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Tuesday, July 3, 2012

Review: The Elder Scrolls V: Dawnguard

This article first appeared on vgutopia.com

Continuing the tradition of releasing epic-scale expansions to its popular Elder Scrolls games, Bethesda had a high bar to clear considering how epic its latest entry Skyrim is on its own. The first major expansion to Skyrim, titled Dawnguard, drops the player straight into the middle of an all-out civil war between the expansion’s namesake, an order of elite vampire hunters known as The Dawnguard, and a large sect of vampires led by the mysterious Lord Harkon.

Unlike previous major expansions such as Morrowind’s Bloodmoon and Tribunal or Oblivion’s Shivering Isles, Dawnguard doesn’t have players journeying to an entirely new region but instead integrates itself into the base world similar to the Knights of the Nine expansion for Oblivion. That doesn’t mean there won’t be new areas to explore however, as players will get to delve into some brand new dungeons and lairs and will get to explore some new open-world locations such as a narrow, snowy valley overrun by Falmer and even a new plane of Oblivion known as the Soul Cairn.

These new areas contain their own unique puzzles and set-pieces; one particularly awesome moment has you battling a pair of dragons in the middle of a giant frozen lake, the catch is that the dragons can dive through the ice and reemerge wherever they please, putting a new twist on a typical dragon fight as the battlefield slowly shrinks around you.

Unique dragons aren’t the only new foes players will encounter either. Depending on which side you choose to join, the Dawnguard or vampires, you’ll have to contend with gargoyles, death hounds, armored trolls, and enthralled undead as you venture further into Dawnguard’s storyline.

To help you deal with these new threats, Dawnguard also includes a new tier of craftable weapons; Dragonbone weapons that deal more raw damage than Daedric but also weigh more, and an entirely new weapon type: crossbows, which can stagger foes at the expense of reload speed.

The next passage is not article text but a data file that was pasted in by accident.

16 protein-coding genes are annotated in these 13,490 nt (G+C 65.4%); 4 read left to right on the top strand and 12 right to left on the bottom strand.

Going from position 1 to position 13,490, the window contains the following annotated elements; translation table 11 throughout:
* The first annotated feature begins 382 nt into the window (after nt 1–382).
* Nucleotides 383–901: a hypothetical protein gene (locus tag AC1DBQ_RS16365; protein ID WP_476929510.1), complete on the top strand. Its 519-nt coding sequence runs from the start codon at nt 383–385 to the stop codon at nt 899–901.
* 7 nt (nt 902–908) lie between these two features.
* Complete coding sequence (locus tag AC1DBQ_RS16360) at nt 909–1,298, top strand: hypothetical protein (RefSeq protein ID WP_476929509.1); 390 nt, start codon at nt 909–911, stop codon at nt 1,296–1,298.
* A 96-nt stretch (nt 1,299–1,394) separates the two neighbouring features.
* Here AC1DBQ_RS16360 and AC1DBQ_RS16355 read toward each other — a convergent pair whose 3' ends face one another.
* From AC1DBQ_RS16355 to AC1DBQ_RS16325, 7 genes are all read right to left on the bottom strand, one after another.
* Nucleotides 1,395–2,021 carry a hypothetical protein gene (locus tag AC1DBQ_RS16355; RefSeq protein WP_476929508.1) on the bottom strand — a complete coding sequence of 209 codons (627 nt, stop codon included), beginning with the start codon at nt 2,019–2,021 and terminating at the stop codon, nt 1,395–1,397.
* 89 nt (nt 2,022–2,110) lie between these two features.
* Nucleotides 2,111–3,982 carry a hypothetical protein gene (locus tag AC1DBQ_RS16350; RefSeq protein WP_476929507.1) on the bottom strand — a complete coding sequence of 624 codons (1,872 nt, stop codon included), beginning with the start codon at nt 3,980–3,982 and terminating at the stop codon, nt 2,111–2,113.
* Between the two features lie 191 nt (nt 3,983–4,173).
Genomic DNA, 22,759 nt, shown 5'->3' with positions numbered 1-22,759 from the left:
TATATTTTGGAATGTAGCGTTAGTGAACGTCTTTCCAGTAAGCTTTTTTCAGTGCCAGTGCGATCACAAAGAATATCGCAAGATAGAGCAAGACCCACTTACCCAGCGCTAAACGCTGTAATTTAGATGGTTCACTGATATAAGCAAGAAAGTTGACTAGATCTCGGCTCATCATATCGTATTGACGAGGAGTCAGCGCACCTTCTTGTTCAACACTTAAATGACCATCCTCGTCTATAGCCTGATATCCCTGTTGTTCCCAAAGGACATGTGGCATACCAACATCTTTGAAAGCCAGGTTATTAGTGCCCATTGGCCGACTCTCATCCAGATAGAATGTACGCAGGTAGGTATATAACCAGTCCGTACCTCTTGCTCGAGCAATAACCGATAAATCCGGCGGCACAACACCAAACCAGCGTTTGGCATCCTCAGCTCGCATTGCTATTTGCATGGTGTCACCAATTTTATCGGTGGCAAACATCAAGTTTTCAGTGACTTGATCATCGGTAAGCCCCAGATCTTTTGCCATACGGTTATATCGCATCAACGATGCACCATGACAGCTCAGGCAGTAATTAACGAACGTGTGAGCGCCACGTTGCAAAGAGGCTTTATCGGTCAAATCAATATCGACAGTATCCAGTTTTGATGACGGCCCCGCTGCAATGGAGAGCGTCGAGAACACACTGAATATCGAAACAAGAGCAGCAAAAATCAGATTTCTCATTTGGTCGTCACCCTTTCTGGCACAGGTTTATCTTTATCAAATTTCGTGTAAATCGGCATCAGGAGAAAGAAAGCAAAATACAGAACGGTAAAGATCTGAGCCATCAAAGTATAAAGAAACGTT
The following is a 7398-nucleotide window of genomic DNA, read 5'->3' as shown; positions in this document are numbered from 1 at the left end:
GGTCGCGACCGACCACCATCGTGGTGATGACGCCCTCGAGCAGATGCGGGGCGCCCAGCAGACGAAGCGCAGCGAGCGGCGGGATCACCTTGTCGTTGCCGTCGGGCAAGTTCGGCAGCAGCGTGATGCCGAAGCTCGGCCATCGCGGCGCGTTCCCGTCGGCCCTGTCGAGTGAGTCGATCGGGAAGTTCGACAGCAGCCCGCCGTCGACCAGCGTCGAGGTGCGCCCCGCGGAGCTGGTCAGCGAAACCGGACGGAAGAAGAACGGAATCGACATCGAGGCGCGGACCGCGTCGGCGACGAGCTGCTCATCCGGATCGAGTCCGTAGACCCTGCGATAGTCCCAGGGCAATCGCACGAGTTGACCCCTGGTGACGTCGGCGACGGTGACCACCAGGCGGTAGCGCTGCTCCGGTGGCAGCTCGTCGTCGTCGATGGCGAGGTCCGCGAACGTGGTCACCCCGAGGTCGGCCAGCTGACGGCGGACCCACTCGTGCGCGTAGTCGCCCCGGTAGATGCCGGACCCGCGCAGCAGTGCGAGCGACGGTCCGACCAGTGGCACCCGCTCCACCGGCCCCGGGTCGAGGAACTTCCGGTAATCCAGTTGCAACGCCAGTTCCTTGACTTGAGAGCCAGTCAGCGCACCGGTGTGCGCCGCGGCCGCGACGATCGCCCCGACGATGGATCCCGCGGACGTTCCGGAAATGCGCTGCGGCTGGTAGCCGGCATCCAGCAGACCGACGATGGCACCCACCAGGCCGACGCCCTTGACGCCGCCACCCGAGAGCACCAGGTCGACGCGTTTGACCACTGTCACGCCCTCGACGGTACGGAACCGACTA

If you choose to indulge your darker nature and join with the vampires, you’ll be rewarded with the ability to transform into a terrifying Vampire Lord, complete with their own unique powers and perk tree. To keep things fair, Werewolf players also get their own perk tree complete with several unique abilities.

While Dawnguard’s story is nothing too terribly special, the new locales and environments you get to explore are absolutely breathtaking. From the gloomy and menacing Castle Volkihar, to the eerie yet oddly beautiful Soul Cairn, to the ruins of an ancient Falmer kingdom, Dawnguard’s atmosphere alone is worth its $20 price tag.

 A few minor glitches did mar the overall experience for me, but nothing that couldn’t be solved with a quick load. As always, players are encouraged to save often as some of the expansion’s later battles can be pretty brutal even on the lower difficulty settings. An especially annoying occurrence considering some of the more powerful baddies have lengthy speeches before the fight which have to be repeated if you are killed.

Overall Dawnguard is well worth the price of entry. A slightly uninspired story doesn’t detract from the rich atmosphere, stunning new environments, and extra features that only serve to make Skyrim an even more addicting and immersive RPG experience. Xbox 360 players can partake of all of Dawnguard’s wonder right now and PC and PS3 players can look forward to diving head-first into the Dawnguard-vampire war later this summer.

Follow me on Twitter at @NateHohl and check out my other work at vgutopia.com, hookedgamers.com, and explosion.com

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